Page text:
Plan Your Course

Using backward design ensures the essentials of a strong course: student learning outcomes, a course outline, assignments, assessments, and learning activities.

Backward Design

Good courses are often designed from the end: by imagining what students should have learned before choosing the materials and activities that will help students achieve those learning goals. In this backward design model, as McTighe & Wiggins describe in their work Understanding by Design, instructors define their learning goals and outcomes first, and then build out the course content, assignments, assessments, and learning activities.

As you begin to build your course, use these steps to define clear, measurable learning outcomes, and then structure and populate your course with appropriate activities, assignments, assessments, and content.

Step 1: Write course goals that reach high and wide

  • What big, essential, intellectually challenging questions will your course help students answer and retain?
  • What abilities or knowledge will this course help students develop or acquire?
  • What will students be able to do, know, think, or appreciate by the time they finish your course?
    How will this course develop and support students’ success in subsequent courses? (Fashant et al., 2020)
  • How will this course provide insights that will enhance students’ professional and personal lives? (Fashant et al., 2020)

Step 2: Craft specific and action-oriented learning outcomes

A learning outcome is a statement that specifically identifies the knowledge, skills, or attitudes learners should be able to demonstrate after completing a course or a unit of study. Learning outcomes should be measurable and observable, and clearly stated so that students and instructors understand what is expected and will be measured (Nilson 2010; Fink 2013; Wiggins & McTighe 2005; Linder 2017). Moreover, strong learning obutcomes are student-centered, specific, and realistic, appropriate to your discipline and course.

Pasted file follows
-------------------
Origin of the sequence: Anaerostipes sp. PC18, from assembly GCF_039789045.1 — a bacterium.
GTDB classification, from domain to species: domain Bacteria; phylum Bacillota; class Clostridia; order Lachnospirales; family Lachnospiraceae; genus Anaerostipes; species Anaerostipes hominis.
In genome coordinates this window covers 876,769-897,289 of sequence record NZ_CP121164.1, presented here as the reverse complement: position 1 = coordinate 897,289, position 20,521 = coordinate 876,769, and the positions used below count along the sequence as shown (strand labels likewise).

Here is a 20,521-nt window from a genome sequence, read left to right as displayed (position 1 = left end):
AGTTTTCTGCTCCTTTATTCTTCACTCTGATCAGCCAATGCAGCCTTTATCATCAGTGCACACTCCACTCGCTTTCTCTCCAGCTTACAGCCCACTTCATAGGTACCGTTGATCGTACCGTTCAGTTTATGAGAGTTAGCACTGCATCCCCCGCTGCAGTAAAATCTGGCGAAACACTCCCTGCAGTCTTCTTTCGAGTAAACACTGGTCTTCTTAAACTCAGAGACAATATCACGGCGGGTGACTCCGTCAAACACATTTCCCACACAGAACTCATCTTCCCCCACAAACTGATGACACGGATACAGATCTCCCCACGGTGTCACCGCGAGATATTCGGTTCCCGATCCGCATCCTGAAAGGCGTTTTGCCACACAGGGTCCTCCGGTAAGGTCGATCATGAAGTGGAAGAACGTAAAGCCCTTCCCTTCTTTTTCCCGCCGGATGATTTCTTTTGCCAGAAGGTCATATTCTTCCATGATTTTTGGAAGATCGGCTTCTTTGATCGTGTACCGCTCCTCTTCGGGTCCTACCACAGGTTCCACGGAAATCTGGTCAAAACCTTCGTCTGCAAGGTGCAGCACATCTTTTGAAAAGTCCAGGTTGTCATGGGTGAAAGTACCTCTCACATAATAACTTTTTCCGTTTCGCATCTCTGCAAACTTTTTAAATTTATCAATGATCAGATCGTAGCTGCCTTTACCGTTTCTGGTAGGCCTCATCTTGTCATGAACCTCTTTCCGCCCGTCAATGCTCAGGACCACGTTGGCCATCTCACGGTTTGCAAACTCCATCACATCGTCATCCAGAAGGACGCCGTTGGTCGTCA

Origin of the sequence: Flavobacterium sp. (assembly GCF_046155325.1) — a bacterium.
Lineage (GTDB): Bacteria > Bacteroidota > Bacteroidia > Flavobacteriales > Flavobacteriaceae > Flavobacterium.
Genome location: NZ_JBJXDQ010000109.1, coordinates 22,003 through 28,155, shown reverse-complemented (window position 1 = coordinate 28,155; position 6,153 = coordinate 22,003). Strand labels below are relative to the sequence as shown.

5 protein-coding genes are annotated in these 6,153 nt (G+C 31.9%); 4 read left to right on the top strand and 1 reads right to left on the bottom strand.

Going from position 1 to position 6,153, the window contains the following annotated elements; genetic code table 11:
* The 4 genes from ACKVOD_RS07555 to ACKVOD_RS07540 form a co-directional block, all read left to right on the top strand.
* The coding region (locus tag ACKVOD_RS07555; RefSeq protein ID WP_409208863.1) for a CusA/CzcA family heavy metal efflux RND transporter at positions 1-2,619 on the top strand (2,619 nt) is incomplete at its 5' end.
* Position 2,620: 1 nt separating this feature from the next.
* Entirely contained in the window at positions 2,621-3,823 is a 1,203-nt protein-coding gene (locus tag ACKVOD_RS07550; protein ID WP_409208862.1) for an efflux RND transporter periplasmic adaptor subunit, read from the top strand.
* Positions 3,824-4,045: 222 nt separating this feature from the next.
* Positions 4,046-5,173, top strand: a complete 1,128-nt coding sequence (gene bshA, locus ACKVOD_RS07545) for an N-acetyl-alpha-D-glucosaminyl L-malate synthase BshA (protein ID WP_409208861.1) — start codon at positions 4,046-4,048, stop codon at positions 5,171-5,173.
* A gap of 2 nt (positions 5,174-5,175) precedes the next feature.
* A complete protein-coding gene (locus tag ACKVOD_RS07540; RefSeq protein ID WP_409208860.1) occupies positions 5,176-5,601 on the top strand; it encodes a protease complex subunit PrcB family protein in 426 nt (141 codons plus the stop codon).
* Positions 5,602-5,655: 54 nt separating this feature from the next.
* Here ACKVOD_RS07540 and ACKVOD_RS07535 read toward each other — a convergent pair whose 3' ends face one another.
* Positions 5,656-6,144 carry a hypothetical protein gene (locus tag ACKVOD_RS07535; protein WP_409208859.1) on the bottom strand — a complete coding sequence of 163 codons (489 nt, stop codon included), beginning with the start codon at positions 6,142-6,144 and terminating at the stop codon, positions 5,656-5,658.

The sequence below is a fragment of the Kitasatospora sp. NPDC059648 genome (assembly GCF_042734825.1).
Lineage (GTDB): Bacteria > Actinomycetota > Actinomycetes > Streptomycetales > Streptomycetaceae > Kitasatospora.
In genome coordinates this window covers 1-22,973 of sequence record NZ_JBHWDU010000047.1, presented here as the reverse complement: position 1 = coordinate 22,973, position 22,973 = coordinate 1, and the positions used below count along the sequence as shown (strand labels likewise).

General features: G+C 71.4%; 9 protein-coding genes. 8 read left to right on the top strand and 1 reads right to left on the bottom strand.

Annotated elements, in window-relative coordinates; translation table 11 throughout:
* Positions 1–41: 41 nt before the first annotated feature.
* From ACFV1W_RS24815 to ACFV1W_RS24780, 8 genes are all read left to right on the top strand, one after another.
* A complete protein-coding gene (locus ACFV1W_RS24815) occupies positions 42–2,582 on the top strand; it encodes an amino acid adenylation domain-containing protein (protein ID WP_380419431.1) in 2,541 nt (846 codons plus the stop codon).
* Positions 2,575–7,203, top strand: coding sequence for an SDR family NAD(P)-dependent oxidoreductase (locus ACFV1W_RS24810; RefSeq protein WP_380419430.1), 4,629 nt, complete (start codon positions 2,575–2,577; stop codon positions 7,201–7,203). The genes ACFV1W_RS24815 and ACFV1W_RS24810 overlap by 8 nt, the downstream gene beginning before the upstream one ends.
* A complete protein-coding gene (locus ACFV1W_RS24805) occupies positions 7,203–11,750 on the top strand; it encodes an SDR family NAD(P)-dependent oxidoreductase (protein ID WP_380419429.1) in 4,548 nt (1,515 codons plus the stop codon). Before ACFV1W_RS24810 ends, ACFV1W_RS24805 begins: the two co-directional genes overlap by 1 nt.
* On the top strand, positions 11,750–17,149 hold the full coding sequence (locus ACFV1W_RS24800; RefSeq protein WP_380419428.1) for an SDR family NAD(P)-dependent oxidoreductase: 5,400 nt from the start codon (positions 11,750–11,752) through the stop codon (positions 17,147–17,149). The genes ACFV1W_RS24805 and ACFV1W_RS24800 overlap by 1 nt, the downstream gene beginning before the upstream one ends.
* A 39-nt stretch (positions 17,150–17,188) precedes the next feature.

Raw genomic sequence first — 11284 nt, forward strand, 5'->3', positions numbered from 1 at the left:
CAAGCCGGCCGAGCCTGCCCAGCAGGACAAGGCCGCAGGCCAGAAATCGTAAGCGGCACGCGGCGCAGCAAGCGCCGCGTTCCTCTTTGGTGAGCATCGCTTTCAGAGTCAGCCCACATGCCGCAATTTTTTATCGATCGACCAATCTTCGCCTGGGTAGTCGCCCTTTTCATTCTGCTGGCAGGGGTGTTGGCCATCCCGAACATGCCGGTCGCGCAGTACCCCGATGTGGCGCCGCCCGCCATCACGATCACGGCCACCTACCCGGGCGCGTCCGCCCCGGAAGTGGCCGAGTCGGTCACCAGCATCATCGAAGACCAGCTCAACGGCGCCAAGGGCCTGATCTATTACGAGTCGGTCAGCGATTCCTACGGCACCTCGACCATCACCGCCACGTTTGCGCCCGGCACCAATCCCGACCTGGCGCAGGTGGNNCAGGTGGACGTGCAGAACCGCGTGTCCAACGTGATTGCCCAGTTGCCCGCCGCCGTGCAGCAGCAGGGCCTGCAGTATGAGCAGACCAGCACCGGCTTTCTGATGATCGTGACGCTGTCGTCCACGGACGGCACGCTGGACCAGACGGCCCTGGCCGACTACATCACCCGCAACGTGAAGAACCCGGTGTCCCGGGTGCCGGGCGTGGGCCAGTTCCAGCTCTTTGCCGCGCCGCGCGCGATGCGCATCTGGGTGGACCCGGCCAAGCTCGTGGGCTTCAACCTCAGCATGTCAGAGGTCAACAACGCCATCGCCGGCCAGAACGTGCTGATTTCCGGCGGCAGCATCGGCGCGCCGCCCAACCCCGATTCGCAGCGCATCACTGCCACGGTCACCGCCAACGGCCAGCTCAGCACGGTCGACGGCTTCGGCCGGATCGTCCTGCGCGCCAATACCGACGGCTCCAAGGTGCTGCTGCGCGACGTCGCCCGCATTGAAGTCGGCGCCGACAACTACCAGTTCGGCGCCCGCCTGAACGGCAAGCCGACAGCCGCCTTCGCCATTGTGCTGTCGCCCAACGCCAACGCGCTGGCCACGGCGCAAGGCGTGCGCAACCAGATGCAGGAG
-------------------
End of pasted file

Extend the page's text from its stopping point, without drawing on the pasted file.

Student-centered learning outcomes describe what students will be able to do, using active verbs. For example, “students will be able to apply concept X to topic Y.” Bloom’s taxonomy offers a useful classification of the types of work students can do to demonstrate learning:

Image of Bloom's Taxonomy

 

Several free online tools available from the University of Ottawa and the University of Central Florida can help you write good, clear, and student-centered learning outcomes that emphasize the purpose and outcomes of the course. Fink (2013) identifies six key areas to consider when developing learning outcomes: foundational knowledge, application, integration, human dimension, caring, and learning how to learn.

Here are some sample learning outcomes from various disciplines:

  1. Students will explain and evaluate how researchers apply the principles and standards from the APA Ethics Code in the design, data collection, interpretation, and reporting of psychological research. (Psychology)
  2. Students will create documents that demonstrate an understanding of common technical writing genres. (Technical writing)
  3. Students will describe and predict basic thermodynamic state functions (∆H, ∆G, ∆S) for chemical reactions. (Chemistry)
  4. Students will explain the major processes operating in earth science including plate tectonics, waste disposal, the origin of mineral and energy resources. (Earth Sciences)
  5. Students will develop a defensible holistic novel business approach with the understanding of why this is critical to success in a highly dynamic context. (Entrepreneurship)

Find additional examples here.

Step 3: Select course content and create assessments and activities

  • Build the course outline.
    • Choose relevant, meaningful, diverse material that reflects your discipline or subject area and fits firmly within the confines of your course as defined by your student learning outcomes. Consider the importance of inclusive and diverse content and strategies for connecting disciplinary excellence to real-world relevance.
  • Create clear assignments and assessments.
  • Plan active teaching and learning activities.
  • Review content, assessment, and activities to ensure equitable outcomes.
    • Equity-minded instructors continually work to create equitable and inclusive teaching:
      • Examine biases: one’s own, one’s discipline’s, the history of education’s.
      • Understand learning differences, known and unknown.
      • Address the power of stereotype threat, and use tools to mitigate stereotype threat.
      • Use measurement and assessment within the context of bias mitigation.
      • Remember the value of diverse representation, references, and examples, both with respect to course materials and guest speakers.
      • Ask whether your course cultivates belonging for all learners in the class.
      • Consider whether your material, assignments, and activities may or may not be relevant and inviting to the wide range of students who attend Montclair.

Equality vs Equity

Image from: Interaction Institute for Social Change; Artist: Angus Maguire


For more information or help, please email the Office for Faculty Excellence or make an appointment with a consultant.

 

01.18.23 CK

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